Tonight, The Fortune Society will throw a gala at the Trump Soho. One of the performers will be John Forte, known for his production of the Fugees and a fall from grace that ended with a 14-year prison sentence. He served seven years until George W. Bush, on his last day in office, commuted his sentence. John served time in Fort Dix Federal Correctional Facility, a sad place. I spent time in Schuylkill, another sad place. I made the most of it and came out a better person. I used my time to learn to write (a little), design a little, and prepare myself for a productive life. If not for friends, family, and business partners who believed in me, my return to society would not have been as easy. It wasn’t easy and life as you know it isn’t available to me. The simple things – like opening a bank account or renting an apartment – became huge obstacles to normalcy. There is the sentence you get from the judge and then there is the sentence society continually exacts beyond the time and fines. A person without a support system can find help with The Fortune Society.
Before his arrest and conviction, John Forte was VIP at my joint LIFE and every place everywhere. He was a brilliant success and a great guy with a zillion-dollar smile. I haven’t seen him since we both took our hits. Here’s an e-mail chat with John.
I haven’t seen you in a while, since we last hung out which, I believe, was at Life. We both have spent some time inside. This experience has had a profound effect on both of us. We have some talents and support systems and are now doing our thing but, for most, they reenter society without much help or chance to prosper. Tell me about your reentry and your dedication to changing a very flawed system.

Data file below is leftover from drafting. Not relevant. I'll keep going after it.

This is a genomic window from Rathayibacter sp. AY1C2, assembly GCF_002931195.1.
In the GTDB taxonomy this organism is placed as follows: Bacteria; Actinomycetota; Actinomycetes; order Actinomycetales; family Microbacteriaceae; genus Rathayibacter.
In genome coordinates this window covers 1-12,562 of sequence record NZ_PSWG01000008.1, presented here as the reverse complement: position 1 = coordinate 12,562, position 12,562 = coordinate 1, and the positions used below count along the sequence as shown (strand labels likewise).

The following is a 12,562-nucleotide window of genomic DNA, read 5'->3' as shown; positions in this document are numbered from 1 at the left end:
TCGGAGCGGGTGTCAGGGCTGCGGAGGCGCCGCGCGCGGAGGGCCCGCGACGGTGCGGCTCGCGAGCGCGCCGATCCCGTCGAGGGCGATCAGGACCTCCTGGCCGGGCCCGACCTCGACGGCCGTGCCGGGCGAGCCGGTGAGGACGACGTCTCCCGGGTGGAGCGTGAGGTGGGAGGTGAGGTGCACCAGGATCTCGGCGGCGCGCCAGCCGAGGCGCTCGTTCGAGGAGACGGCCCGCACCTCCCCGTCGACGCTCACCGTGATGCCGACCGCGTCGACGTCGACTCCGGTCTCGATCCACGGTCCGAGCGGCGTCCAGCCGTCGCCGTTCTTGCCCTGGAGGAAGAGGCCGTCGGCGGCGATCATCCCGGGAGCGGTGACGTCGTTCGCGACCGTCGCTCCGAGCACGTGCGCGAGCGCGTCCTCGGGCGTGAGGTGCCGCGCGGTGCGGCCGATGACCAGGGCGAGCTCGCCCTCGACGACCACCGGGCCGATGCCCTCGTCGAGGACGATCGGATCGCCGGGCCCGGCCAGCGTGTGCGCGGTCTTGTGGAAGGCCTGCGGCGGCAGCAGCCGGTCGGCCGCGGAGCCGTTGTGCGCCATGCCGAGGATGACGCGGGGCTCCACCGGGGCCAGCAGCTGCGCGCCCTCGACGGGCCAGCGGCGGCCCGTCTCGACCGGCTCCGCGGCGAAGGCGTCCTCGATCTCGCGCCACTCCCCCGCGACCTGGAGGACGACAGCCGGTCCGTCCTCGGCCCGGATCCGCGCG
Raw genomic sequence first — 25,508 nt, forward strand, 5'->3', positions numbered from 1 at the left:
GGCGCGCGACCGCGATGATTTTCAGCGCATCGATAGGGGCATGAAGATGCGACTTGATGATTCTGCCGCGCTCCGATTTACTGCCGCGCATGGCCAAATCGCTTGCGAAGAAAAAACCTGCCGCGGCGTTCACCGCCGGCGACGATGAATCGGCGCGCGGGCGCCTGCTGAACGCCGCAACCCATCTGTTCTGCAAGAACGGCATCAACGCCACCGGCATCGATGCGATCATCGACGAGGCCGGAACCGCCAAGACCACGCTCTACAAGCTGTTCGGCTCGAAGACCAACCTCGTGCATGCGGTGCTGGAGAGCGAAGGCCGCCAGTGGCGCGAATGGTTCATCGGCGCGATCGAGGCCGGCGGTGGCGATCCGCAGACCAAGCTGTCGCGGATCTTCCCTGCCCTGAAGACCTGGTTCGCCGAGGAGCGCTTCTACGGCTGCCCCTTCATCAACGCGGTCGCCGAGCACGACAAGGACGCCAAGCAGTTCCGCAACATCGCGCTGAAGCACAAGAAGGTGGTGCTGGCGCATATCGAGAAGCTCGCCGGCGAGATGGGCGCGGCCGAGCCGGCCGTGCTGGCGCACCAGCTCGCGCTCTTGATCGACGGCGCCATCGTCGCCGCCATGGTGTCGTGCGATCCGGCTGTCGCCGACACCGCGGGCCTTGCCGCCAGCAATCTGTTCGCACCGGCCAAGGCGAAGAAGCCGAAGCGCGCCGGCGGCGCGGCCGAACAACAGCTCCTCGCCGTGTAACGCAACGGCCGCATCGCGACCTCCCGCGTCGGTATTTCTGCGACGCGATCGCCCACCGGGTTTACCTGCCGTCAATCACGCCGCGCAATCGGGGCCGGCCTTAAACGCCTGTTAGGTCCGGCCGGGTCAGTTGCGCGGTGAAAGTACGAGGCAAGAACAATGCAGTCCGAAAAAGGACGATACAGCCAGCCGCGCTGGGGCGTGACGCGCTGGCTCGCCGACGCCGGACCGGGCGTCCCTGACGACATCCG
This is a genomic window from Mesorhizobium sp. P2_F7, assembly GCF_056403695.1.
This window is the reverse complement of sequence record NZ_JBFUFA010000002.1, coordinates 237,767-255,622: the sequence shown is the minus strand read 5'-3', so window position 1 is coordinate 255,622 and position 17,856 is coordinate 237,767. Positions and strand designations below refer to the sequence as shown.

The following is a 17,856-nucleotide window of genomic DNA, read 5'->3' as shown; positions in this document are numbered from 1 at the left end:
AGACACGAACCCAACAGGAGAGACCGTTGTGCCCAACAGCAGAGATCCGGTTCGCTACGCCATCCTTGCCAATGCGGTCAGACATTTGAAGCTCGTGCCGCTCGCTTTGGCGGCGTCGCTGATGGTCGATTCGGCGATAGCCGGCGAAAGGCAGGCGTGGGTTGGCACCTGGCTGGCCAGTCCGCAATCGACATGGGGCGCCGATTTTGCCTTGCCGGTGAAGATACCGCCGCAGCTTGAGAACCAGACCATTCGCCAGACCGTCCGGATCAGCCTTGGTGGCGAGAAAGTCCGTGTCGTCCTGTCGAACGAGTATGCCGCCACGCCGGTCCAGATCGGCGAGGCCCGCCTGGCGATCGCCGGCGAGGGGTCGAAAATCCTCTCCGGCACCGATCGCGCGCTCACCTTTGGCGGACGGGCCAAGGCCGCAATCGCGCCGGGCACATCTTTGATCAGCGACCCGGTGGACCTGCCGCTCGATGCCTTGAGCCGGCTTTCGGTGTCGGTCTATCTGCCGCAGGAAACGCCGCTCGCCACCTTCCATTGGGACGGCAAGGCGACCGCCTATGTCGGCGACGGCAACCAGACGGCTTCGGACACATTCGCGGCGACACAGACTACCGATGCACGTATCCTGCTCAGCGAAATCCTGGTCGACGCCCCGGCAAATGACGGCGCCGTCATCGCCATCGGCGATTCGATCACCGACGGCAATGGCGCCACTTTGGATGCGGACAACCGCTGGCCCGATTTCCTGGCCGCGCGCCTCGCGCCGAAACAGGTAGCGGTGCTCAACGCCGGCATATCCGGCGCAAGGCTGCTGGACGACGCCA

I felt like the invisible man when I came home (in a post 9/11 era, no less!). Walking into a building in New York City without identification and having to explain to the security guards that I’d just returned from prison and was going through the process of getting a driver’s license, passport, etc. was demoralizing and a bit humiliating. But I had/have, as you mentioned, an incredible support system of friends and family who refused to let me get down on myself when I felt alienated and unsure of my footing in the world after being gone for more than seven years. My sentence was commuted – not pardoned, as it is widely reported. I was also fortunate enough to have a probation officer who was thorough, albeit supportive. In prison, I witnessed egregious abuses of power. I have heard about similar abuses of power within the probation system after convicted felons reenter society. I was truly blessed not to have suffered from that.
As a public figure, I knew I didn’t have the luxury of pretending that what happened did not. Instead of telling people (young people, in particular) how they should live their lives, I felt duty-bound to tell my story. Perhaps by conveying the mistakes I made that led me to receiving a 14-year prison term, the audience might think twice before they do anything that would risk their freedom. I was and remain determined to produce qualitative and substantive art that encourages the listeners to question everything, to speak truth to power, and to take nothing for granted.
None of us are perfect and neither are our systems – our criminal justice system included. There is a great deal of work that needs to happen in order to make our criminal justice system fairer and less discriminatory. The task can seem daunting, but that is no excuse not to try to make a difference. Every little dent makes an impact. While some dents might be larger than others, they all contribute to a reformation of the initial structure; therein lies the art and the beauty of collective dissidence.